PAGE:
This week, June Rubis curates Love Week for LoyarBurok, and hopes to teach you about the many ways of love, other than our preconceived ideas.
It started with the LoyarBorak on Love and Marriage. We all had to answer tough questions on romantic love. Perhaps tough only to me because I kept going back to revise my answers yet the essence remained the same: love, to me, is undefinable, particularly when it comes to romantic love.
To me, once I try to define the boundaries of my feelings of love, it seems to fall apart. Expectations lurk like a bad dream when the boundaries of love are defined, and the spontaneity of the moment is lost. It scares me to lose what I once knew as love into a trap of mundaneness, of going through the motions of societal ideas of a relationship for the sake of ‘not being alone’.
Yet I will not run away if I sense a unique connection with someone else. What I can only hope is that the other person shares the same view of love and relationships as I do, and that the only thing we can commit to each other is the promise to stay in the moment.
Possibly more so than any other types of love, romantic love is the most thought-of, the most desired. And why not? The very idea of sharing your life with someone in the most intimate way, till death do us part (regardless of whether we get married or not), is very intriguing. Yet we forget that nothing is guaranteed in life, except for death.
So why Love Week?
Completing the LoyarBorak made me realize that the other types of love are underrated. We focus so much on the idea of romantic love, yet love can be expressed in many ways, even beyond a person-to-person love.
Call me an idealist, but love for country has not been given enough credit.
Perhaps love for country is best expressed when we dare to step out of the individual’s and society’s comfort zones, question what we take for granted and more importantly, take responsibility for the consequences of doing so. Don’t get me wrong, I’m not talking about street protests but rather, other quieter acts of love that sometimes can be seen as subversive, such as writing your thoughts down.
One of my favourite pieces for Love week include Aston Paiva‘s hard-hitting article, Moving On. Aston writes about how our concept on Freedom, Independence and Justice in our country is skewed. It is all too easy to blame the politicians but we often forget to hold ourselves accountable.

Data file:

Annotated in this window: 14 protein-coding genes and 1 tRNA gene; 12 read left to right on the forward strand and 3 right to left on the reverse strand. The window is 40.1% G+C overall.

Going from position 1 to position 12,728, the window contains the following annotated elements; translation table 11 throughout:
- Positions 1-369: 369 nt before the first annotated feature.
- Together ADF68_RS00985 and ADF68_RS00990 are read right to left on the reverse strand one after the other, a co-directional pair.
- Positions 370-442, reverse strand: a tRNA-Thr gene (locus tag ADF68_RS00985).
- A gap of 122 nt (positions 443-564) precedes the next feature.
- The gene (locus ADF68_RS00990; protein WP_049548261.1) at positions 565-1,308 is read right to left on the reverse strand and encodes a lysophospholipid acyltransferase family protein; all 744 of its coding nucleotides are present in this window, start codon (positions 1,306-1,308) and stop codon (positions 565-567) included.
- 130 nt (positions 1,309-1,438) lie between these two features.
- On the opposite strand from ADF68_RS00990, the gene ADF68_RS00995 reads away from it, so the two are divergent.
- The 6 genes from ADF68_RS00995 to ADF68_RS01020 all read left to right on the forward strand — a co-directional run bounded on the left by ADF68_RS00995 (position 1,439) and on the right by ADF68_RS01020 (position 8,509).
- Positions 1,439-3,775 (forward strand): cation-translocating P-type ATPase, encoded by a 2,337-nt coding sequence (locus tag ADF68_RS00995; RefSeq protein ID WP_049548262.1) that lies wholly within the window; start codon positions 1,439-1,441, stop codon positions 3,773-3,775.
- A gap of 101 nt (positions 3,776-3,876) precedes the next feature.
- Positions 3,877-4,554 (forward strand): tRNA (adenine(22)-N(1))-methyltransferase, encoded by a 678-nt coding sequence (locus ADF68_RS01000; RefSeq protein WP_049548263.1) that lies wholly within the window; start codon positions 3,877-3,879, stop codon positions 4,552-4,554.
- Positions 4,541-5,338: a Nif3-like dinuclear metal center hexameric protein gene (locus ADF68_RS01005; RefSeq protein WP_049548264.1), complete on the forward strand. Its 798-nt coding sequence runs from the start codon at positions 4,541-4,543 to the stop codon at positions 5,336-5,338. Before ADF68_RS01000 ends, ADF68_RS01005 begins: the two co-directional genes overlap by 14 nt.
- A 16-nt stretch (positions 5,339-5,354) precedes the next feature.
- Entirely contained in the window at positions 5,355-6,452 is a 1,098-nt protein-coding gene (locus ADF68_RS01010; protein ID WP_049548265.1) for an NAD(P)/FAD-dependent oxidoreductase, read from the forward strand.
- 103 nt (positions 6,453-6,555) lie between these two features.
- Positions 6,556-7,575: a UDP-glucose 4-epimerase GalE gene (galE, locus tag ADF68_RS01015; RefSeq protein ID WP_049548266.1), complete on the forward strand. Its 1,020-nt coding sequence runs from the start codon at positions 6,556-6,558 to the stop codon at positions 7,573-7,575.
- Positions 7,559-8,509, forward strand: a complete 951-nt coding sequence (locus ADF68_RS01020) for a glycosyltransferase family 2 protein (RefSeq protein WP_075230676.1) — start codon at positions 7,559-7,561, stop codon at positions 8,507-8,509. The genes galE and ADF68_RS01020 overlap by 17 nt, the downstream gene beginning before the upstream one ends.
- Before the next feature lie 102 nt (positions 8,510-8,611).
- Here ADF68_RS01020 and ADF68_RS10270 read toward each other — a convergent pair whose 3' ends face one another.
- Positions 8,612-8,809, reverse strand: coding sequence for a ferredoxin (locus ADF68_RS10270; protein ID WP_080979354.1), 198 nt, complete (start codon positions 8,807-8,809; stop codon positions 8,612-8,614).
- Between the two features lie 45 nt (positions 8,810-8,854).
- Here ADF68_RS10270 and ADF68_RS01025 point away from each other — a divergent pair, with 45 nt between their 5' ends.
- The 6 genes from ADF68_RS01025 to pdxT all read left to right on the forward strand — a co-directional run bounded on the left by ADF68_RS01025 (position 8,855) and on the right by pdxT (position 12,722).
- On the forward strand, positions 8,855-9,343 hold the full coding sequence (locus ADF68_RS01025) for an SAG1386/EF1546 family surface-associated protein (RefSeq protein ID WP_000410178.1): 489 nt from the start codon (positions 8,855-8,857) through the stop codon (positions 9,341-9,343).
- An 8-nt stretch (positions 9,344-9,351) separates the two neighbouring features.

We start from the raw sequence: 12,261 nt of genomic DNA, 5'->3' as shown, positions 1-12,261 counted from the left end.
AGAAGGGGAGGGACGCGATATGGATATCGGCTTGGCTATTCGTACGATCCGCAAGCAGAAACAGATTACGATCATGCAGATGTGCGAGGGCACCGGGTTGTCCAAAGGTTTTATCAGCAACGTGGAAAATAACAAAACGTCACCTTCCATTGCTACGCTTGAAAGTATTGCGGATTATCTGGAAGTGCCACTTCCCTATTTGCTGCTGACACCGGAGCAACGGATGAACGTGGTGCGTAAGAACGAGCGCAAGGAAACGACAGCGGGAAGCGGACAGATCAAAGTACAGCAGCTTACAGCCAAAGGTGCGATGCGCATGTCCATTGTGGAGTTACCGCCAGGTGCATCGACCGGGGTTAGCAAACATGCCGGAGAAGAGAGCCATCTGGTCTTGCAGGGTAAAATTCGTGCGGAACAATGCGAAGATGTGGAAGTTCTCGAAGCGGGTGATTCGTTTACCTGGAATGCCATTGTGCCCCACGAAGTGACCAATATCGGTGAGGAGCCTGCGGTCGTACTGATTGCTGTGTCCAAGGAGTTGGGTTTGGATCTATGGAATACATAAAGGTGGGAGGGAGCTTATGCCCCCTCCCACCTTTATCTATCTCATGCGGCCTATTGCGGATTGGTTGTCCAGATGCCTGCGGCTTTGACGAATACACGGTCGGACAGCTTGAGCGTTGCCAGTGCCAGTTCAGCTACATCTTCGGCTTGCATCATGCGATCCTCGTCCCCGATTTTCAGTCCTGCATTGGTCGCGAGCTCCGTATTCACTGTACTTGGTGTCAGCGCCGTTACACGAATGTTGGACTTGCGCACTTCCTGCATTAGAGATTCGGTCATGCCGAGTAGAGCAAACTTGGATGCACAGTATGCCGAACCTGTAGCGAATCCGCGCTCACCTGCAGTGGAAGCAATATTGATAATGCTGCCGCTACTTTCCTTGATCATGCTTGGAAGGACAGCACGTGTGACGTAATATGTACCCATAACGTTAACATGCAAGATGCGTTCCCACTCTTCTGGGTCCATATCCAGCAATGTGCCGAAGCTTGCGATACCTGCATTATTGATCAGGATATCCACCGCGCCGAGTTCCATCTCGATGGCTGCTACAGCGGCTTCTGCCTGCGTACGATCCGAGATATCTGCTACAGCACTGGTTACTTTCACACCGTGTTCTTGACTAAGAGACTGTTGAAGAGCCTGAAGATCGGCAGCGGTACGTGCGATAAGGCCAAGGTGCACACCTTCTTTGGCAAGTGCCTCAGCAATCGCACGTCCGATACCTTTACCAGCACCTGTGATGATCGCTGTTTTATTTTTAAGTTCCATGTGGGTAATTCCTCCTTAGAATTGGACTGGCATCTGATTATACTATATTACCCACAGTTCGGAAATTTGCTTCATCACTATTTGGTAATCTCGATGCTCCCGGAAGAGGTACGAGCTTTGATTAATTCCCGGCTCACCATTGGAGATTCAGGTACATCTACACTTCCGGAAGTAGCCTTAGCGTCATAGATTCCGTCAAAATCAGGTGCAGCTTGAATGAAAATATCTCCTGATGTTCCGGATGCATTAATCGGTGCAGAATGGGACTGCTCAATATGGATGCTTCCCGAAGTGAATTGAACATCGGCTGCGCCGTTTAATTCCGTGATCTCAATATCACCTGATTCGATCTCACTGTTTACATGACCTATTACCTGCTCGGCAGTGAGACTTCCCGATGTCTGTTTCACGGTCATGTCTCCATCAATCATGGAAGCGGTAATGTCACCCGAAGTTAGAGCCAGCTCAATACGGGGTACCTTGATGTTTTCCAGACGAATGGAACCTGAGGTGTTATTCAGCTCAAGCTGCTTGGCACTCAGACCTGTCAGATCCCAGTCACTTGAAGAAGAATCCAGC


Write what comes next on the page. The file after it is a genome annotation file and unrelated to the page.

One of the many ways to hold ourselves accountable for love of country, is to VOTE. Soon to be first-time voter, Ruzaini Zul, writes about his anticipation of the up-coming general election, and how Malaysians should start voting on issues, instead of parties in Voting Time?.
Jahaberdeen Mohamed Yunoos reminds us to hold on to our ideals, and to forget about seeking recognition when it comes to fighting the unjust system. For the act of love does not need validation from others, when it is done from the heart.
We also have a special contribution from Nicol Paul Miranda, who writes about dealing with the fall-out of questioning the Rukunegara during his SPM trials.
Tiara the Merch Girl writes brilliantly about how Malaysians misunderstand human sexuality, in Malaysia, Truly Asexual. Like love, sexuality is boxed up with preconceived ideas. Are we ready to take ownership of our bodies, and in turn our lives?
I have always been a fan of Avyanthi Azis‘ writing, and I had specifically approached her (as with Tiara, Clarissa Lee and others) to contribute for Love Week. When asked what she could write about, I vaguely, and unhelpfully said, “write about Love & Refugees”. She gamely took this challenge and submitted a well-written, sensitive piece of the undocumented struggling to survive in Kuala Lumpur, in Flight From Incheon. This piece is based on her work with the refugees.
Azira Aziz writes in Musings about how we could live in racial harmony and acceptance in our country, if we can only try. Love for our fellow beings, despite being so different in culture and language, is indeed possible.
Noreen Ariff tackles the topic of unrequited love, not once, but twice in two different languages. Watch out for Agar Kau Tahu and The Request.
Sometimes, love cannot be expressed sufficiently in words. We stumble to find the right words to do justice for how we feel. Often we fail. And thus, we have non-word love contributions from Shafina Sheridan, and Ashaari Rahmat.
Our Green Ink columnist, Leong Chow Pong, reminds us that Valentine’s Day is just around the corner, and gives suggestions on how we can be lovin’ and savin’ the Earth at the same time, in Low Carbon Dating.
There are also some other surprises from special contributors. Look out for it.
In the meantime, keep on lovin’, keep on hurtin’, keep on being human.
Love Week starts on Monday, Feb 7th, 2011 and runs till Sunday, Feb 13th, 2011.
June Rubis loves.